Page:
Jazz greats Thelonious Monk and John Coltrane get a modern reworking by Dave O'Higgins and Rob Luft at Chichester Jazz Club

One of the UK’s most popular jazz saxophone players, Dave O’Higgins has teamed up with one of the scene’s hot young firebrands to give their unique twist on two of the genre’s legendary figures.

Friday, 23rd August 2019, 5:39 pm
Updated Wednesday, 4th September 2019, 9:45 pm
Rob Luft and Dave O'Higgins are at Chichester Jazz Club on September 6.

Beside working with Jamie Cullum, Kyle Eastwood and the the BBC Big Band among many more, Dave has been the band leader on 20 albums.

For his 21st, and the accompanying tour, he is joined by award-winning guitarist Rob Luft as they tackle the works John Coltrane and Thelonious Monk.

Dave recalls how he first came across Rob when the guitarist was a member of the National Youth Jazz Orchestra: ‘I sometimes go in as a guest director, so I heard him early on before he’d even embarked on his professional career – he was already getting a good reputation for himself even then. 

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‘A couple of years later he gave me a call to do some casual blowing gigs with him, where they’d call whatever tunes on the spur of the moment and we had a really good time.’

With the pair getting on so well, they decided to see if they could take the music further.

‘We cooked up a bit of a plan: how about we try and get five or six gigs in a row and see what we can make of it? Next thing we knew we had a 40-date tour in place, so we thought we’d better take it a bit more seriously!’

Dave knew he was seeing something special in Rob’s playing as soon as they played together. ‘There was a very profound, mature musicality and also a lot of personality as well. In the perhaps very highly-structured boundaries of the Youth Jazz Orchestra, I didn’t get to fully appreciate it as when we did a casual, small, loose group session together at the Oval Tavern in Croydon, and when we did that, it was super-apparent he was a real force to be reckoned with.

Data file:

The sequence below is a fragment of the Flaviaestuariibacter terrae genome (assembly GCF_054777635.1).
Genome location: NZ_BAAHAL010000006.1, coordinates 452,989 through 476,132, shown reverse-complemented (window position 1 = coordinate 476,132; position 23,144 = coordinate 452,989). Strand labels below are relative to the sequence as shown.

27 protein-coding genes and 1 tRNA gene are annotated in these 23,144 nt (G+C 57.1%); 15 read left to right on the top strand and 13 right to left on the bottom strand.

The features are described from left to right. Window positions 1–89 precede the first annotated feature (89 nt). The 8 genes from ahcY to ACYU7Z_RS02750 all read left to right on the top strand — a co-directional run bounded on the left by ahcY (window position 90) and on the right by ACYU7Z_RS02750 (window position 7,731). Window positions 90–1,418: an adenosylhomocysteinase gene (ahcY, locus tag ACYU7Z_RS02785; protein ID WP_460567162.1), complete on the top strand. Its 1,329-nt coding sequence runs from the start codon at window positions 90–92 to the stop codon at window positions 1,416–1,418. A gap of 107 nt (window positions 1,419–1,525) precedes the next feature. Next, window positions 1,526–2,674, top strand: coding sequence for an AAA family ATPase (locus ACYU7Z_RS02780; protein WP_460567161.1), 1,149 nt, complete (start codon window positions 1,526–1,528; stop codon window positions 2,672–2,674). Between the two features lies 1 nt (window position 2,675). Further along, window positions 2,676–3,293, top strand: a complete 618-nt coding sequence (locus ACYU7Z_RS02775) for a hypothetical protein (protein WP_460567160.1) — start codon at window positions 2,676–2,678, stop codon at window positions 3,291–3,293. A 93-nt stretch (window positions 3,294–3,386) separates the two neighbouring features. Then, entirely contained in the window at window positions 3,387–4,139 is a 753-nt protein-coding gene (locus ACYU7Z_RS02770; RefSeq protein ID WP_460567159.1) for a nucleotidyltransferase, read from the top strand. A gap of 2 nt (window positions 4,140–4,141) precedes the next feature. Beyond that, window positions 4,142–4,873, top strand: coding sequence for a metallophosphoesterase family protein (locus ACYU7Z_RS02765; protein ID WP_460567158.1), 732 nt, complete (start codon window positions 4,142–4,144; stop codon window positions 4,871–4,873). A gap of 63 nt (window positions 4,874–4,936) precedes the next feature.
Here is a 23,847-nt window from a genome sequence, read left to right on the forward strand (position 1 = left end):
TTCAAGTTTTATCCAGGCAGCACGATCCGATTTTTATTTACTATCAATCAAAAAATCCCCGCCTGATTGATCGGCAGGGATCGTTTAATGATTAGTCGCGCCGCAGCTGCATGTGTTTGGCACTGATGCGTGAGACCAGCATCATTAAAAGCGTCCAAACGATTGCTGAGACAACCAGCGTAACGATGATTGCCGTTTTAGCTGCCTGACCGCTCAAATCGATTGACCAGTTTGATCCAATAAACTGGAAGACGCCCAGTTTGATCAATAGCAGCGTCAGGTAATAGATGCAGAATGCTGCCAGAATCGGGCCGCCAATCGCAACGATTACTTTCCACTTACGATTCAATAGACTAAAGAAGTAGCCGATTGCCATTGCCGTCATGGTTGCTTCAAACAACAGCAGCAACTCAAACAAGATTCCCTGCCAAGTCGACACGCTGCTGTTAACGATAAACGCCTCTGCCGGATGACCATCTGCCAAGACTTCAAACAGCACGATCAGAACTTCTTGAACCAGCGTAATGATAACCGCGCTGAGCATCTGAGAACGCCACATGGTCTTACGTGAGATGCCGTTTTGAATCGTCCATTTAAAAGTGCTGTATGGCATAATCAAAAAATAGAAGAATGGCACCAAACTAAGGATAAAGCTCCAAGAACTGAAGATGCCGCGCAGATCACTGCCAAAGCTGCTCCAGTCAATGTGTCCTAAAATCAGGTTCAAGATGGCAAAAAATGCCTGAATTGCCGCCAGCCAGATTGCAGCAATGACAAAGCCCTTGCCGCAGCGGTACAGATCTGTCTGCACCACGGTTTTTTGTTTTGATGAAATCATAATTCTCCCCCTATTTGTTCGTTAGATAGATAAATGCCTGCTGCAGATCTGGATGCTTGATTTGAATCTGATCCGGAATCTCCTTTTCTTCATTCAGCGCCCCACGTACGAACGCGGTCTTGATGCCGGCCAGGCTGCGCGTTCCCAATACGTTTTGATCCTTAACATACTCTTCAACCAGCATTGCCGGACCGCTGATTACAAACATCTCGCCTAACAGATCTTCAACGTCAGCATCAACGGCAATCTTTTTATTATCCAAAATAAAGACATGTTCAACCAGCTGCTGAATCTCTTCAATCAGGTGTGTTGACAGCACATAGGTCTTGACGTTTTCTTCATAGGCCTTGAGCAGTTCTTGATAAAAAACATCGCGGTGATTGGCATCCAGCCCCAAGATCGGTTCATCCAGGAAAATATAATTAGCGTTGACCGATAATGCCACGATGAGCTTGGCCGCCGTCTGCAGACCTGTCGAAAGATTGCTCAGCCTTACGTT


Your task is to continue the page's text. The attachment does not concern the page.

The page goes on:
‘It was just nice to play with someone very much of the new, young professional generation who had such an understanding of the music and knew so many tunes. And it was very very easy to click with and get on musically with him. It was obvious we needed to do some more stuff together.’

The two quickly decided on doing something with the oeuvres of Monk and ‘Trane – and tried to avoid the standards.

‘It became immediately apparent that we were both into Coltrane material and Thelonious Monk material.

‘Rob seemed to know an incredible amount of Monk tunes in particular. I’ve since found out that Monk wrote about 70-75 songs, and most jazz musicians probably have about 10-15 or so in their repertoire which are quite commonly played. We thought it would be great to explore some of that lesser played stuff. 

‘On the record there’s a couple of things we’ve done that really don’t get played at all, but were a lot of fun to do and we’ve really been able to put our own stamp on.

‘We recorded so much material, we’ve probably got enough for two albums! Some of it might come out as bonus tracks at some stage.’

Did they find it easier to put their own mark on the lesser known material?

‘We’ve done a few cheeky things. For a start, Rob plays guitar, I play tenor, and obviously Thelonious Monk was a piano player. There’s a Hammond player and a drummer in our group, so the sonority means that no-one in the band can actually do an impression of Monk, which is what you’re inevitably drawn to if you’re a piano player and you’re interpreting Monk, because it’s so stylised. So with the line-up we’ve kind of forced ourselves into doing something different with it.’

‘And Rob has a very broad palate of sounds – one of his influences is (jazz guitarist) Bill Frisell, who’s always been known for some quite radical guitarscaping, and adventurous sonic platforms. Rob has two sides to his playing, one is the traditional acoustic jazz guitarist, and the other that will become immediately apparent as soon as you start listening to the album is that he has this broad palate of soundscapes and pedals and effects.

‘The stuff with the band was very much recorded live in the room where we performed, we’ve utilised the interesting sonic combination of the organ and guitar in a broader sense than in the traditional jazz combo. It’s definitely got a unique sound that we’ve put our stamp on.’

And how about the Contrane side of the equation?

‘When I started playing saxophone there were two players I was drawn to, soundwise, that I always aspired to, to try and capture a bit of the essence of what they were about, one was Dexter Gordon the other was John Coltrane. And also in very specific eras of their careers, when I feel they had their sounds at their strongest, for me that’s late ’50s John Coltrane and a kind of early to mid-’60s Dexter Gordon.

‘I’ve taken that and put many of my own influences through it to bring it more up to date, like I’ve been into Wayne Shorter, Joe Henderson, Michael Brecker, so there’s a lot of different influences coming through from my side too.???????????????????????????????????????????????????????????????????????????????????????????’

The album, O’Higgins and Luft Play Monk and Trane is out on October 6 on Ubuntu Music.


Chichester Jazz Club

Friday, September 6